It pains me that “Christian” has become a dirty word. But as we all know, the word "Christian" is cultural shorthand for Biblical literalist, hypocrite, and/or bigot.

In a recent conversation, a 19-year-old college student explained to me why she thought that the word "Christian" should not be used by a particular Christian organization that is involved in social justice work here. She said that if the word "Christian" is attached to it, no one will know what a “cool” organization it is. In other words, no one will learn of and then participate in its important work.

The word “Christian” or the mention of any denomination (which is meaningless to most young people outside of it, except that it means Christian) would also imply that there was some hidden conversion agenda to that organization.

Following this advice is admitting defeat. It means losing the word “Christianity” once and for all to the fundamentalists. However, it's becoming clear that rejecting that advice means limiting the scope of our ministries and that's self-defeating as well.

At one point are we ready to lose our Christian identity in order to effectively do Christ's work?

 
At 8:31 AM , Blogger Dwight said...

Marleen
I suspect the problem is that there is something tied up with how the church engages the world, social justice wise, with it's faith. That is, the church isn't like any other social service agency or left political group because its purposes and reasons for what it's doing has a religious bent to them the resources it draws from gives indication of that. Once the word Christian is lost, you're right that the word Christian is then lost and given over to the fundamentalists but also I think it soon transforms the group into a secular one, which while doing good work, will loose out on those religious resources that made it vital in the first place.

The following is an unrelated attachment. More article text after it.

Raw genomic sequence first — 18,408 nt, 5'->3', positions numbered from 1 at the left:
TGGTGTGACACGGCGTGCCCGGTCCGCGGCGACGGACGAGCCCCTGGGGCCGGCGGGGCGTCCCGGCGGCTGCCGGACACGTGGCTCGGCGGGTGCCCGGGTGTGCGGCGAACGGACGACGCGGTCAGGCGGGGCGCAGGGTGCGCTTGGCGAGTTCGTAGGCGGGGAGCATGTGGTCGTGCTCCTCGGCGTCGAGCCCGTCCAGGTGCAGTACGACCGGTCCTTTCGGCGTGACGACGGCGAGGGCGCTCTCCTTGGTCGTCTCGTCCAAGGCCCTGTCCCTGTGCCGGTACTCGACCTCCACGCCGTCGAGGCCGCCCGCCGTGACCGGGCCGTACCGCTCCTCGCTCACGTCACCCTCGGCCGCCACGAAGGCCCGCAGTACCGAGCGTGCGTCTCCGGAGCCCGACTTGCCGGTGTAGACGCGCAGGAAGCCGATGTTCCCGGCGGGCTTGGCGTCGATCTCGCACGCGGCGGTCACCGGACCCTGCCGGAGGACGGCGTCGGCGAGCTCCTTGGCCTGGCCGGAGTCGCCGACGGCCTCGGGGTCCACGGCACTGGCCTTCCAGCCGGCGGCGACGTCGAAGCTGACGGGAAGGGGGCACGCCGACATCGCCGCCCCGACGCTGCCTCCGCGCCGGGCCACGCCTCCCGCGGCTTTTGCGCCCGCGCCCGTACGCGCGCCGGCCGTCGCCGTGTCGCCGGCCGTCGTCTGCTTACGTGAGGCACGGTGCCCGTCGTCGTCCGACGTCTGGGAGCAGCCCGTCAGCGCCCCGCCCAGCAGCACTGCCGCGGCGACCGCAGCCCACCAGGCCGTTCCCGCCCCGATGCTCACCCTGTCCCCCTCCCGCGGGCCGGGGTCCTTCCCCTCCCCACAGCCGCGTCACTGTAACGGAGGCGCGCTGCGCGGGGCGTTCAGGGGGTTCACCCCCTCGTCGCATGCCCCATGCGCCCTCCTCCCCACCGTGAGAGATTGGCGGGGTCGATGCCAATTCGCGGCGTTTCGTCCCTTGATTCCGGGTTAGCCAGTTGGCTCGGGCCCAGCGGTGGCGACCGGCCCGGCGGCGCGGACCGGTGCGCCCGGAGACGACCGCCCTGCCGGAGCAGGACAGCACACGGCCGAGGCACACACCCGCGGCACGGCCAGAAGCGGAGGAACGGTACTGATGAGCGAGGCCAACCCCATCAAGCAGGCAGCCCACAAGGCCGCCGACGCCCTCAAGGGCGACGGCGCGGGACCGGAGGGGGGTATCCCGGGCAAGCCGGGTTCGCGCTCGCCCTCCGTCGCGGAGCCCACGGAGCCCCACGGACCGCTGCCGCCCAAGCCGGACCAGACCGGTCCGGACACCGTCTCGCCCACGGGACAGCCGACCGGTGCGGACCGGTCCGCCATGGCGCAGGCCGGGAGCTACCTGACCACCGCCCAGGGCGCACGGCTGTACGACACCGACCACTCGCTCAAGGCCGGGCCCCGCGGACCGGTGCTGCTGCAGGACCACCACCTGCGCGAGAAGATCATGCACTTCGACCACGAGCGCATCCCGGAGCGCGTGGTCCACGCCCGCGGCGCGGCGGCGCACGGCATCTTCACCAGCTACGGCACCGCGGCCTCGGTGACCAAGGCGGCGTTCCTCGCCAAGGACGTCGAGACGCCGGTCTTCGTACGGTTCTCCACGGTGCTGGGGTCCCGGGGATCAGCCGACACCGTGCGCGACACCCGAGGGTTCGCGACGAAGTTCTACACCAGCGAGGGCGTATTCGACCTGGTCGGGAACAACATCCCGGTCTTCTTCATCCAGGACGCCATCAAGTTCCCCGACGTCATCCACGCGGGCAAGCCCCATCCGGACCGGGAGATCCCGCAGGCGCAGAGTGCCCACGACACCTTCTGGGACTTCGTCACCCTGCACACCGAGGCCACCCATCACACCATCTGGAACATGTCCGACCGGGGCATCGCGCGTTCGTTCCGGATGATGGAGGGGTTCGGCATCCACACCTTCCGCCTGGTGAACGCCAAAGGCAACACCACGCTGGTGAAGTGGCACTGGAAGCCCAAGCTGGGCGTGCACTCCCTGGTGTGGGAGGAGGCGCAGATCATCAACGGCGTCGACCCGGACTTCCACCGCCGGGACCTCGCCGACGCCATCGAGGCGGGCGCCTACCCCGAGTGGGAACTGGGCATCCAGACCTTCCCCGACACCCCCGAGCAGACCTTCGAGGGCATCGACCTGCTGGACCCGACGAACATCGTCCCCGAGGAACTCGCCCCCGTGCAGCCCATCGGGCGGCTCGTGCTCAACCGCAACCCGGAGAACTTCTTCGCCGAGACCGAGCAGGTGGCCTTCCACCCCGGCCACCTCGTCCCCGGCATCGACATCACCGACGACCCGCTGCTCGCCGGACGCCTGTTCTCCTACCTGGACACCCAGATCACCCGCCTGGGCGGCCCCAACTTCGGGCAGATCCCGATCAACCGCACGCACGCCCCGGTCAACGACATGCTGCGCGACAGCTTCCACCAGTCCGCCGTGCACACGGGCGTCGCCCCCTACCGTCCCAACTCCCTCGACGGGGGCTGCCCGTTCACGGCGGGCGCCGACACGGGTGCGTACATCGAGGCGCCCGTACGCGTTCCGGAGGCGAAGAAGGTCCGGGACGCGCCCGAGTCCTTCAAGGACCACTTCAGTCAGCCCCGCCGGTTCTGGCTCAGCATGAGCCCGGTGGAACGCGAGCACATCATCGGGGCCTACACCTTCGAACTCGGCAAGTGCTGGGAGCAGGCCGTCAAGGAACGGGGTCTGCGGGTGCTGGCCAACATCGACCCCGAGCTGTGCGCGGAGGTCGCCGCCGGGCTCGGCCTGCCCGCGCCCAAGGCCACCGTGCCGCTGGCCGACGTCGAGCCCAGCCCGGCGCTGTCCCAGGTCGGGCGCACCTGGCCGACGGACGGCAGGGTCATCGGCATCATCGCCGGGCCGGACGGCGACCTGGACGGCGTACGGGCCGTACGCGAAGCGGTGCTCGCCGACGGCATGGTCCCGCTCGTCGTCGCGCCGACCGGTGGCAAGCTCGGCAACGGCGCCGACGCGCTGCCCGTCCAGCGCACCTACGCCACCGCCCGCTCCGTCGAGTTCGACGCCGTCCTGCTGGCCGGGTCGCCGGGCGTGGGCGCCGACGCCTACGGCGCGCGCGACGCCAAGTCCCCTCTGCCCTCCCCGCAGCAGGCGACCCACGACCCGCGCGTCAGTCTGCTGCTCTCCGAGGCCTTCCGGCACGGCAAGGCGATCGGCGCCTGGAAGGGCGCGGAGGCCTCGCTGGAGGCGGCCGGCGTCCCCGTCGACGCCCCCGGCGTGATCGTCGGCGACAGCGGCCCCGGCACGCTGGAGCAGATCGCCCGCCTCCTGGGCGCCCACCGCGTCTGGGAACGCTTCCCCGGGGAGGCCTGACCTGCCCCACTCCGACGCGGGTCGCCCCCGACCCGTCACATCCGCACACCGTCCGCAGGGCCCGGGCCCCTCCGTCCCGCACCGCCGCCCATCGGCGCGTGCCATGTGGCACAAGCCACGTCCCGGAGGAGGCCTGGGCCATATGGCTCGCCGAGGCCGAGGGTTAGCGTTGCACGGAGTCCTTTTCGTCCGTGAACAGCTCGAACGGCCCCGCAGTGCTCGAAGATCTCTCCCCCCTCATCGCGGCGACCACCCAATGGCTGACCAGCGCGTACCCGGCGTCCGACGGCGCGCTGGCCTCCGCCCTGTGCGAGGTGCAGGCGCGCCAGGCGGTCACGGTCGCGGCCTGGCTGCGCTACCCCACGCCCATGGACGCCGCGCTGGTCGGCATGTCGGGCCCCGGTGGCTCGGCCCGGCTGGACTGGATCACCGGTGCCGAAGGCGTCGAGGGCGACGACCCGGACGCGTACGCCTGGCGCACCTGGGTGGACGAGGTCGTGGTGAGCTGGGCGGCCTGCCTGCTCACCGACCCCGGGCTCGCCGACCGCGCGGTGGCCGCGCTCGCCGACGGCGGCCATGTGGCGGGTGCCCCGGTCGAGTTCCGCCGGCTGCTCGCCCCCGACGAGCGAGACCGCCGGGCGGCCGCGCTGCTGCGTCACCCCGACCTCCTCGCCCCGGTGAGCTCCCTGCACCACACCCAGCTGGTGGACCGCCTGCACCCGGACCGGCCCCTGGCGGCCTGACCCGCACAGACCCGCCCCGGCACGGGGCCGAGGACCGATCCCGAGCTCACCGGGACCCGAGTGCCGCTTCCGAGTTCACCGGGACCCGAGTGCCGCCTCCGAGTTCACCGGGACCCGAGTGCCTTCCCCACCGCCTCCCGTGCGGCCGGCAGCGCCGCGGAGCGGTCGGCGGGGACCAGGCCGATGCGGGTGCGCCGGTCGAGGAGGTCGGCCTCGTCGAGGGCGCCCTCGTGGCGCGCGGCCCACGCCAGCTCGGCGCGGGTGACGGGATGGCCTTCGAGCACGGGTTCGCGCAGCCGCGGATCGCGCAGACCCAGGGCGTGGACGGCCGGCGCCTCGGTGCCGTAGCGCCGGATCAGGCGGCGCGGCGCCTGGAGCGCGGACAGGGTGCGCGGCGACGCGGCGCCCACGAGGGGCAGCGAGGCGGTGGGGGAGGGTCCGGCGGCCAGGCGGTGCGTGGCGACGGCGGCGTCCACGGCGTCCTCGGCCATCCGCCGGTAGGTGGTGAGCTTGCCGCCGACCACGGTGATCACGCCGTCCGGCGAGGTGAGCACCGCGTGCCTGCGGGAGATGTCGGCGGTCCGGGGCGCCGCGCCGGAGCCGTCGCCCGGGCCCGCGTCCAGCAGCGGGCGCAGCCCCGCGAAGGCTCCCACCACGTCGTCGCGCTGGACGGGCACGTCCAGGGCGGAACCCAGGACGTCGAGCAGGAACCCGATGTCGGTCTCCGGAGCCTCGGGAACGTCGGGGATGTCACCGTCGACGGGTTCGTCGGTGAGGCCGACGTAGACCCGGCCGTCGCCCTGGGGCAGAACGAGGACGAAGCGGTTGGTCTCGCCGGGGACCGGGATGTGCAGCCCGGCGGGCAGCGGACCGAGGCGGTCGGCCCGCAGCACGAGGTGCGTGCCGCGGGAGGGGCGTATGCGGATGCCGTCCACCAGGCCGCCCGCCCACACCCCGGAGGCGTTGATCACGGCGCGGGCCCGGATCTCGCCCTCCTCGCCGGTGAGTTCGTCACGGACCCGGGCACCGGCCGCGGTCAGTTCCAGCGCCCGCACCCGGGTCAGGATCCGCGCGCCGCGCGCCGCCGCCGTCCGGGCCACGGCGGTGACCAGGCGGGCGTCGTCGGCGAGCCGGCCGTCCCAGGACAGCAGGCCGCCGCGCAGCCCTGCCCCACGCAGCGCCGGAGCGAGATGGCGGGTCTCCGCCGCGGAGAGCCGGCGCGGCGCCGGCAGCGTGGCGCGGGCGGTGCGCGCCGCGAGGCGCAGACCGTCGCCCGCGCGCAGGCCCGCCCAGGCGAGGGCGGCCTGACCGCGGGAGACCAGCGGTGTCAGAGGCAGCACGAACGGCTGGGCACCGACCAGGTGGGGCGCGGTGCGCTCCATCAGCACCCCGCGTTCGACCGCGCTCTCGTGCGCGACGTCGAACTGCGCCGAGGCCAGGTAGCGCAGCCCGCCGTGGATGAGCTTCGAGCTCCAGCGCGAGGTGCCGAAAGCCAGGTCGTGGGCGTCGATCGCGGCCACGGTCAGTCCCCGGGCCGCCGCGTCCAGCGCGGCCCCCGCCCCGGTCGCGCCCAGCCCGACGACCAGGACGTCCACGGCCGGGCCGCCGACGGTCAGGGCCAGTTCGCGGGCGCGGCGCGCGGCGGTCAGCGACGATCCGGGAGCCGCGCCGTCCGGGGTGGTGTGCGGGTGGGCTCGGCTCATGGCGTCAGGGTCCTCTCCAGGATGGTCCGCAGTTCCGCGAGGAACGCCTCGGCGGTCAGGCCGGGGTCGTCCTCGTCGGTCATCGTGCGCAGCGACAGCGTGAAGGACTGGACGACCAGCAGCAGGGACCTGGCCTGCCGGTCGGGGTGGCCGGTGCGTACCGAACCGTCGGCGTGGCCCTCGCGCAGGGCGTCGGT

An example: The YMCA does great work in communities. Even has a name of course indicating it's Christian heritage. But it no longer provides a religious grounding for young folks. Btw that grounding was thoroughly progressive, interfaith, etc But where do kids get that today? There are some secular groups that try to fill in the gap but mainly it's fundamentalists who have taken that call up. And that means that an alternative religious resource was shut down, doesn't exist, isn't an option.

In the case of the Gaia House of course, they don't do anything uniquely Christian (no worship, no Bible study) but my beef with that is a.there is a need for a liberal protestant presence at SIU. That was their original founding basis, so it's a shame that there is that vacuum now and b.They continue to receive funding from the churches (and in their fundraising letters it's clear they present themselves as if that is what they are doing) So honesty and transparency (or the lack there of) adds to the problems of that campus ministry.

Those are some initial thoughts, but interested in what further thoughts you might have on this?